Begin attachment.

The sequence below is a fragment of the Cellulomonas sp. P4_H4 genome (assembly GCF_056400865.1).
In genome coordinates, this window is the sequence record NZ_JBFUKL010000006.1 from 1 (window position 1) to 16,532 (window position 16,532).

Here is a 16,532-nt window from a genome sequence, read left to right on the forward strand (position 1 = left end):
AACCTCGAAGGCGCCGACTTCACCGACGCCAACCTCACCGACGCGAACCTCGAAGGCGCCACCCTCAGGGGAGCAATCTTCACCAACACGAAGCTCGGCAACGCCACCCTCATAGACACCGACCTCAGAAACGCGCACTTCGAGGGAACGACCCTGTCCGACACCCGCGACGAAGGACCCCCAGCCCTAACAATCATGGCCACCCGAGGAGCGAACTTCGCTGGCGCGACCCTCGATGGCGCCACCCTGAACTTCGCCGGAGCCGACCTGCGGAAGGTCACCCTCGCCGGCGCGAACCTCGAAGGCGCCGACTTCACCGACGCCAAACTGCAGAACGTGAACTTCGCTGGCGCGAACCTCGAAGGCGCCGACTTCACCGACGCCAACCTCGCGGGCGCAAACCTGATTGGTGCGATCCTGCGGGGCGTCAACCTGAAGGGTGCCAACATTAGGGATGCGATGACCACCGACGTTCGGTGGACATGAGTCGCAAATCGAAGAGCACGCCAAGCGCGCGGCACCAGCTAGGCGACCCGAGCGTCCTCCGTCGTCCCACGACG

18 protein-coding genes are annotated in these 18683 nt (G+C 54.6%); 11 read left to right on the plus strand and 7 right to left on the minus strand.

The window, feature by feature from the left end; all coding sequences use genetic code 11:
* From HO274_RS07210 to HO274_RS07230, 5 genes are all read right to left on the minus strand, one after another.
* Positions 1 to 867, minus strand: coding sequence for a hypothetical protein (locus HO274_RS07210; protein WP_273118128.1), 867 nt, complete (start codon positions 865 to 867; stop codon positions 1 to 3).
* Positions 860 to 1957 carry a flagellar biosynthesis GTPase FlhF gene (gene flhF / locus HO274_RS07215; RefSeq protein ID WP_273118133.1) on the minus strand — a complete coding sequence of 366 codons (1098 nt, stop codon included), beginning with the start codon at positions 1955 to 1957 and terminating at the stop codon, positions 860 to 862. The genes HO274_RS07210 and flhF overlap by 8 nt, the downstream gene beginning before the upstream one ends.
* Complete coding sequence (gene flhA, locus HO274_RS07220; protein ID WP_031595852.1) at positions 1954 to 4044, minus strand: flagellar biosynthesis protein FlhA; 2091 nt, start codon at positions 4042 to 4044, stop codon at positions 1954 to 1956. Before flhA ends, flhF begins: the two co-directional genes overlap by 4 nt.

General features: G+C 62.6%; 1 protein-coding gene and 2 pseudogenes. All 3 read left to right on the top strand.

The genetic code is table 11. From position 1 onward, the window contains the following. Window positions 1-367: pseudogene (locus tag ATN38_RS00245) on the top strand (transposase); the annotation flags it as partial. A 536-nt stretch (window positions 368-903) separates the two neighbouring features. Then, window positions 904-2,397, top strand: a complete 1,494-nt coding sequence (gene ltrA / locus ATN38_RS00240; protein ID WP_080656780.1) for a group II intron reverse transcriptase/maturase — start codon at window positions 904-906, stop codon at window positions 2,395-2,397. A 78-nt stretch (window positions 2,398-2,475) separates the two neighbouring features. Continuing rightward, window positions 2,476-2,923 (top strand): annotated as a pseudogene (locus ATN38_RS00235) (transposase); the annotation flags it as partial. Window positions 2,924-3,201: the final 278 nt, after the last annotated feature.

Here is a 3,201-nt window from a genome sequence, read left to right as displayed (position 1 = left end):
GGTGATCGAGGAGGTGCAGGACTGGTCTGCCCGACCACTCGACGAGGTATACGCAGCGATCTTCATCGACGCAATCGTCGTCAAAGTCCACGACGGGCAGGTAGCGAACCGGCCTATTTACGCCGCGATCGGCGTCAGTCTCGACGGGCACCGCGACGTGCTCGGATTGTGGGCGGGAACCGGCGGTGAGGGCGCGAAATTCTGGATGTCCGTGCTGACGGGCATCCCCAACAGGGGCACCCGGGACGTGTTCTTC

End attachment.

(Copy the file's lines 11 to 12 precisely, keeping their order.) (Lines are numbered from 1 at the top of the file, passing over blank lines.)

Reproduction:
General features: G+C 62.6%; 1 protein-coding gene and 2 pseudogenes. All 3 read left to right on the top strand.

The genetic code is table 11. From position 1 onward, the window contains the following. Window positions 1-367: pseudogene (locus tag ATN38_RS00245) on the top strand (transposase); the annotation flags it as partial. A 536-nt stretch (window positions 368-903) separates the two neighbouring features. Then, window positions 904-2,397, top strand: a complete 1,494-nt coding sequence (gene ltrA / locus ATN38_RS00240; protein ID WP_080656780.1) for a group II intron reverse transcriptase/maturase — start codon at window positions 904-906, stop codon at window positions 2,395-2,397. A 78-nt stretch (window positions 2,398-2,475) separates the two neighbouring features. Continuing rightward, window positions 2,476-2,923 (top strand): annotated as a pseudogene (locus ATN38_RS00235) (transposase); the annotation flags it as partial. Window positions 2,924-3,201: the final 278 nt, after the last annotated feature.